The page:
The Bohemian Girl

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The Bohemian Girl is a ballad opera[1] by Alfred Bunn (1796-1860)[2] and Michael William Balfe (1808-1870)[3].

The original text

Loosely based on La Gitanilla by Cervantes tale, it has a libretto by Bunn and music composed by Balfe.

First produced in London at the Drury Lane Theatre on 27 November 1843 and played in New York City, Dublin and Philadelphia in 1844. The libretto originally published by W.S. Johnson, "Nassau Steam Press", Nassau Street, Soho, London, in 1843.

Translations and adaptations

Often translated it appears, inter alia, as Die Zigeunerin (Vienna, 1846), La Zingara (Trieste, 1854), La Bohemienne (Rouen, 1862).

A burlesque version by William Brough and R.B. Brough, called Arline, or The Fortunes and Vicissitudes of a Bohemian Girl was performed at the Haymarket Theatre, London, on 21 April, 1851 and published by L.C. Lacy.

A burlesque of The Bohemian Girl in one act by William Brough was licensed for performance by the Christy Minstrels at the Bijou Theatre (Haymarket) in May 1861. It is most probably a new version of Arline. The text for this performance published as The Gypsy Maid in The Broadview Anthology of Nineteenth-Century British Performance (2012).

Performance history in South Africa

1868: A burlesque version, by William Brough, was performed under the original name by Steele and Norton's Christy's Minstrels in the Commercial Exchange, Cape Town, probably in September.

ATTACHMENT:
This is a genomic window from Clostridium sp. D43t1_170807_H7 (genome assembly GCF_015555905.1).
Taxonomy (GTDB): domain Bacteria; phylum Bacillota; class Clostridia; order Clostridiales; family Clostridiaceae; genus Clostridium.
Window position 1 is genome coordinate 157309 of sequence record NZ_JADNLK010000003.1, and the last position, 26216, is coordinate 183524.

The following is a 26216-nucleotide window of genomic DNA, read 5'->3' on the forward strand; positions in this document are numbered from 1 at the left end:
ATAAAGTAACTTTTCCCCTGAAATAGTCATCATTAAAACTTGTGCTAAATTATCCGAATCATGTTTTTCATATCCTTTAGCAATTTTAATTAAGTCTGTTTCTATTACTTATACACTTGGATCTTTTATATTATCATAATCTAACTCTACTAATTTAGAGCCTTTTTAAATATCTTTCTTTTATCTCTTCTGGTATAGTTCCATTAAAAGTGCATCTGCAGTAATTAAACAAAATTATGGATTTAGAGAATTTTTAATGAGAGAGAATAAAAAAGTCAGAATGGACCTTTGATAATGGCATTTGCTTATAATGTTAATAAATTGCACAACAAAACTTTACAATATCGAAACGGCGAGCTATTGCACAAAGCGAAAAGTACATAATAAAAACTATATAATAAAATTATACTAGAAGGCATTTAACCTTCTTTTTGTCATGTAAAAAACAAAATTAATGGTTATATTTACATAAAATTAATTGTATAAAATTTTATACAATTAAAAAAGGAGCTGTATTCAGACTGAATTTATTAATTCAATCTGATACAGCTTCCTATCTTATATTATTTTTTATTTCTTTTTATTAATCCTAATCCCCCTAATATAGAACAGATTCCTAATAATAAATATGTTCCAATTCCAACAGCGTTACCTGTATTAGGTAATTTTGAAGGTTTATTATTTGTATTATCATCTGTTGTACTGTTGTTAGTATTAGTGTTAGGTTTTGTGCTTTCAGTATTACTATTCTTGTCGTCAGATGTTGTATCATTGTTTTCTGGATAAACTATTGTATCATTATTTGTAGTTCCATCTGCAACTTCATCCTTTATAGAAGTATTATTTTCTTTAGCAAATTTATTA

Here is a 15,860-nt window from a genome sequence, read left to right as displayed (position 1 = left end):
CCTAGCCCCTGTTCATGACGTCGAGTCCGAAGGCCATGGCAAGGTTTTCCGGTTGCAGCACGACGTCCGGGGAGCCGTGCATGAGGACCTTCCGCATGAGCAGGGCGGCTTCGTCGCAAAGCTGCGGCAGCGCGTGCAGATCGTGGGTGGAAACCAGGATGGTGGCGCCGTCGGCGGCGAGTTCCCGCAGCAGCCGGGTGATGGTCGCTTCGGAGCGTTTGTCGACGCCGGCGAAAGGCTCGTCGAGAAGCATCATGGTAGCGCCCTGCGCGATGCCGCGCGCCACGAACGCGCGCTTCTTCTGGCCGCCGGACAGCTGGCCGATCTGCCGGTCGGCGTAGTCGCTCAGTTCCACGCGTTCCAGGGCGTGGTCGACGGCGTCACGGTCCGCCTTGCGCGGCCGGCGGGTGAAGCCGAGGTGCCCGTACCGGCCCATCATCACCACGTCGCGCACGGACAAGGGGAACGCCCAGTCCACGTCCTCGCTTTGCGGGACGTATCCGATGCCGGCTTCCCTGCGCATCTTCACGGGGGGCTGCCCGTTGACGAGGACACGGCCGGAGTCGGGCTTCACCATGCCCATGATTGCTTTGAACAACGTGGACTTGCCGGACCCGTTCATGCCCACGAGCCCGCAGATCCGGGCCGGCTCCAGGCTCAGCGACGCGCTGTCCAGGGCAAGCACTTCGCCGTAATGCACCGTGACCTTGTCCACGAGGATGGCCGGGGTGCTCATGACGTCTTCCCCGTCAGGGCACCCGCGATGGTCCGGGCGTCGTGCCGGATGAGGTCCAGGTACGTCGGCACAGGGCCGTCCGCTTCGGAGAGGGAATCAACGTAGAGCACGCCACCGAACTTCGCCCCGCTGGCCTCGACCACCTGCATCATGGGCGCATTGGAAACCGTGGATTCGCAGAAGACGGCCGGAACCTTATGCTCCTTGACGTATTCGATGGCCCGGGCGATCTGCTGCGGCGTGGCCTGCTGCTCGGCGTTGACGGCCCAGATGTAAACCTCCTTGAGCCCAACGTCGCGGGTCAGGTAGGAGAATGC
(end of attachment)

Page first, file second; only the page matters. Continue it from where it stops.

1869: The full three act version performed by Harper-Leffler Company in the Mutual Hall, Cape Town, on 27 August.

1875: Performed as part of the repertoire of the Harvey-Turner Opera Company when it visited the goldfields in Johannesburg and Cape Town. The other works listed include Faust, Il Trovatore, Maritana, Lobgesang and Stabat Mater.

1884-5: D.C. Boonzaier (1923) mentions The Bohemian Girl as one of the plays put on by the Henry Harper Company in the new Theatre Royal, Cape Town, as part of Henry Harper's first season as lessee and manager of the venue. No details are provided, however.

1887: The full three act version presented by the Searelle Opera Company at the Theatre Royal, Cape Town as part of a popular six-month season of opera. Also toured to Port Elizabeth.


Allardyce Nicoll. 2009. History of English Drama, 1660-1900, Volume 5, Part 2. Cambridge University Press: p. 278[4]

Tracy C. Davis. 2012. The Broadview Anthology of Nineteenth-Century British Performance Broadview Press:pp. 302 ff.[5]

D.C. Boonzaier. 1923. "My playgoing days – 30 years in the history of the Cape Town stage", in SA Review, 9 March and 24 August 1923. (Reprinted in Bosman 1980: pp. 374-439.)

F.C.L. Bosman. 1980. Drama en Toneel in Suid-Afrika, Deel II, 1856-1912. Pretoria: J.L. van Schaik: pp. 246, 248, 250, 385

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